The gold/silver ratio dropped -4.77 to 94.20. That’s very bullish.
This week, silver broke above last week’s high, closing convincingly above round number 18, and – perhaps – on track for a break through round number 19 and the previous high set back in February 2020. Silver has erased all the losses from the pandemic crash at this point. While the shorts continue to pile into silver, they remain far below where they were back in late February. OI back then: about 240k. OI now: 163k. These are levels that happened back during the lows in 2016. We are far from any sort of top in silver.
Unlike gold, silver’s uptrend remains strong.
GDX plunged -3.46% on moderate volume, and GDXJ fell -0.75% on moderate volume. XAU dropped -3.33%, the swing high candle was a probable bearish reversal (52%), and forecaster fell, dropping into a downtrend. XAU is in a downtrend in both the daily and weekly timeframes.
The GDX:gold ratio dropped -3.04%, and the GDXJ:GDX ratio climbed +2.73%. That’s neutral.
While silver is looking good, and gold so-so, the miners look a bit feeble. Miners ended the week well below the 9 MA, and were unable to rally on Friday even though gold itself managed to move higher. They really don’t look great right now.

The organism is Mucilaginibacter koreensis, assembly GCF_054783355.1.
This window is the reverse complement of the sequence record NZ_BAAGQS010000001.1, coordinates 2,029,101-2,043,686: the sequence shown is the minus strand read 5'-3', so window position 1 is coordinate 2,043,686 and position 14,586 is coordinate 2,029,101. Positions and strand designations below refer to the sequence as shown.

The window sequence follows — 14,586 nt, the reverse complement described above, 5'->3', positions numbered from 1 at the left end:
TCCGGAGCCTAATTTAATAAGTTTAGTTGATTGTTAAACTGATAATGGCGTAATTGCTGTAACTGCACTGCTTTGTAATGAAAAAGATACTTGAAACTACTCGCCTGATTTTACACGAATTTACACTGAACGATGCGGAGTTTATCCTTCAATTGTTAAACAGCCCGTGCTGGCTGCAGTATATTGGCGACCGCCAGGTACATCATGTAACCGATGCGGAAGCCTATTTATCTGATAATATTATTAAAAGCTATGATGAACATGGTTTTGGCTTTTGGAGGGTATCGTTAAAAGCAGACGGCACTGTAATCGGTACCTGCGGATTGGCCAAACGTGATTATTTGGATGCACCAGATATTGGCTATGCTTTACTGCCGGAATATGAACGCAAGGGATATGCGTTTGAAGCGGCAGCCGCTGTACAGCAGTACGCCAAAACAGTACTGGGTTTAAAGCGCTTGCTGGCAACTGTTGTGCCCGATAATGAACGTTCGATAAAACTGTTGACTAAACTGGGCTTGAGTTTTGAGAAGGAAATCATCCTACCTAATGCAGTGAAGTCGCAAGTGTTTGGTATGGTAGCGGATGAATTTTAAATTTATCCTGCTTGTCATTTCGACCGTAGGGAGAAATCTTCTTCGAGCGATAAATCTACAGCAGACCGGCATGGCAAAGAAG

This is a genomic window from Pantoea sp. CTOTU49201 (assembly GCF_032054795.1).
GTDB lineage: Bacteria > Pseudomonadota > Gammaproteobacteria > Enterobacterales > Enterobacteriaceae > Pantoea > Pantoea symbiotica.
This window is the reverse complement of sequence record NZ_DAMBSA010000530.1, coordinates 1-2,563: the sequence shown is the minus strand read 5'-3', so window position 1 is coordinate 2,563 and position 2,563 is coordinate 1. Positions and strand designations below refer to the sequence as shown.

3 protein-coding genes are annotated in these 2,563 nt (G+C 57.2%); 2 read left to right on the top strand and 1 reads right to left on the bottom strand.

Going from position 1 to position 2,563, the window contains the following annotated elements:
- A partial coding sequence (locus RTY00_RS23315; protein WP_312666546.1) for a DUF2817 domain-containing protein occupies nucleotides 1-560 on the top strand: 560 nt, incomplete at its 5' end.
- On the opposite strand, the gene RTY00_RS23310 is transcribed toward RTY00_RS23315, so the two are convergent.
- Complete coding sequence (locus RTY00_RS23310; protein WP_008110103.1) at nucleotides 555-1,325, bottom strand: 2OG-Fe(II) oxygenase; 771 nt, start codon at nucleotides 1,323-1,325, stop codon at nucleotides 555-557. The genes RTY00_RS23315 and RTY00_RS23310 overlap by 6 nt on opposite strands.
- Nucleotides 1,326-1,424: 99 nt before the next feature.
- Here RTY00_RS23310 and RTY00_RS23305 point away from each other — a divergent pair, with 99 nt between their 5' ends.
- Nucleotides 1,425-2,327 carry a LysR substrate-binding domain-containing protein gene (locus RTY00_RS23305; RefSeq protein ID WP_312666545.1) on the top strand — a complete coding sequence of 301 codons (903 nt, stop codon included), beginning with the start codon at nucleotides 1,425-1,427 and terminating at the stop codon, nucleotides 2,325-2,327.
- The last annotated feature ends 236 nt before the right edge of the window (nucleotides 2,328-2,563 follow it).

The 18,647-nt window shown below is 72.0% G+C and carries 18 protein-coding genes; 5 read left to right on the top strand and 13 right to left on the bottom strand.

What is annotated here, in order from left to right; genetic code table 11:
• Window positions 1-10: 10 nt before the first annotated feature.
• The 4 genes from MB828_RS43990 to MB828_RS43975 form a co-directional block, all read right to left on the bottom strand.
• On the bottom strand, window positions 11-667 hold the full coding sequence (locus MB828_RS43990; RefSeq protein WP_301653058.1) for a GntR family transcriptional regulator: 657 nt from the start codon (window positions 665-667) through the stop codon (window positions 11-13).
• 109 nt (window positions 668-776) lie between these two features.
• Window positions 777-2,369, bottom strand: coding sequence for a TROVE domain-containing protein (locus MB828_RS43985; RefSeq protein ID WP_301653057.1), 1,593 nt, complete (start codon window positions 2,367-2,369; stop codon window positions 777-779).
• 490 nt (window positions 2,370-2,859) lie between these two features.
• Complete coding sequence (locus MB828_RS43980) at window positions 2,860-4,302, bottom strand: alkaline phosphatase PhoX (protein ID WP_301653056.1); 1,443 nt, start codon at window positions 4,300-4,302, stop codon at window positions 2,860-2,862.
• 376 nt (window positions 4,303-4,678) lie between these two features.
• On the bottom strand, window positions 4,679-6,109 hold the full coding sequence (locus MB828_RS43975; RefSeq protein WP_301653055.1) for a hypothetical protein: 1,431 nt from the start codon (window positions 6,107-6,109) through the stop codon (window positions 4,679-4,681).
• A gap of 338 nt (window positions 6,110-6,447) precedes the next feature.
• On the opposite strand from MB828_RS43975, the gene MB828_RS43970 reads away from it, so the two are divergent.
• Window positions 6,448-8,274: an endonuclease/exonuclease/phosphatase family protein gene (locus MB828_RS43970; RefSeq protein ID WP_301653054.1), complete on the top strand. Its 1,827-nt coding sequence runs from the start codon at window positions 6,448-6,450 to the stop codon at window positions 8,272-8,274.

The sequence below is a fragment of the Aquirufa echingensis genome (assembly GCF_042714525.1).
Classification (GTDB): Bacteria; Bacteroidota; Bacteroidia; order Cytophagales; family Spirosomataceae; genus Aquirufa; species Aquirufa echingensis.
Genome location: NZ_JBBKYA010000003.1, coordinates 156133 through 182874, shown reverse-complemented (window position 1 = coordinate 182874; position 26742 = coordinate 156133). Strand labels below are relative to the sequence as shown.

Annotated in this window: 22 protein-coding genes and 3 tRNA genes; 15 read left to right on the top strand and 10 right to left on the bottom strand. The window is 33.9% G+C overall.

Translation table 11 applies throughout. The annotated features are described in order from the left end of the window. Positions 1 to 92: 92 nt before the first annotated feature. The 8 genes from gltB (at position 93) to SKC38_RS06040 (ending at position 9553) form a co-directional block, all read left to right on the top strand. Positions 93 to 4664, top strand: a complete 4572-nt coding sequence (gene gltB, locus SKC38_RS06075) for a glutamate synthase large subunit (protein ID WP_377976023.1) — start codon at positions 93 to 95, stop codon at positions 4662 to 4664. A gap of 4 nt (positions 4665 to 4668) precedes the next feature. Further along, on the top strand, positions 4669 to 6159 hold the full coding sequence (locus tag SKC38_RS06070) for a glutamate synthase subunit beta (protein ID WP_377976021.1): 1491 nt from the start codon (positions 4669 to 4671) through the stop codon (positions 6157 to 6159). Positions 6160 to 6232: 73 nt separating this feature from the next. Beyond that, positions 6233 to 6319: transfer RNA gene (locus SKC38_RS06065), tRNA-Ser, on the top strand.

Platinum fell -10.87 [-1.24%], and palladium fell -22.24 [-1.14%]. Platinum is taking a break just below its 200 MA after a strong rally. Palladium – harder to say. It is trying to sort out direction.
Copper rallied +0.05 [+2.09%] to 2.44 on moderate volume. The long white candle was a bullish continuation, forecaster dropped, but remains in an uptrend. Copper is in an uptrend in all three timeframes.
After some selling pressure earlier in the week, copper managed to crawl back into an uptrend. It is moving higher, just very slowly.
The buck plunged -1.56 [-1.56%] to 98.32 on very heavy volume. The unknown candle was unrated, forecaster dropped, moving deeper into its downtrend. The buck is in a downtrend in all three timeframes.
Major currency moves included: CAD [+1.53%], EUR [+1.76%], GBP [+1.03%], JPY [-0.32%], AUD [+1.63%].
The buck took a big drop this week; this was all about a strong relief rally in the Euro. France and Germany have agreed on a 750 billion Euro corona virus recovery package, with about 80 billion going to both Spain and Italy, although the rest of the EU still get to vote on the outcome. That’s 4.2% of GDP in grants to Italy. I don’t think it will avoid deflation (I don’t think the 2.7 trillion in US spending will avoid deflation either), but it does stop Italy from bailing out of the union next month, which is where things seemed to be headed just a few weeks ago.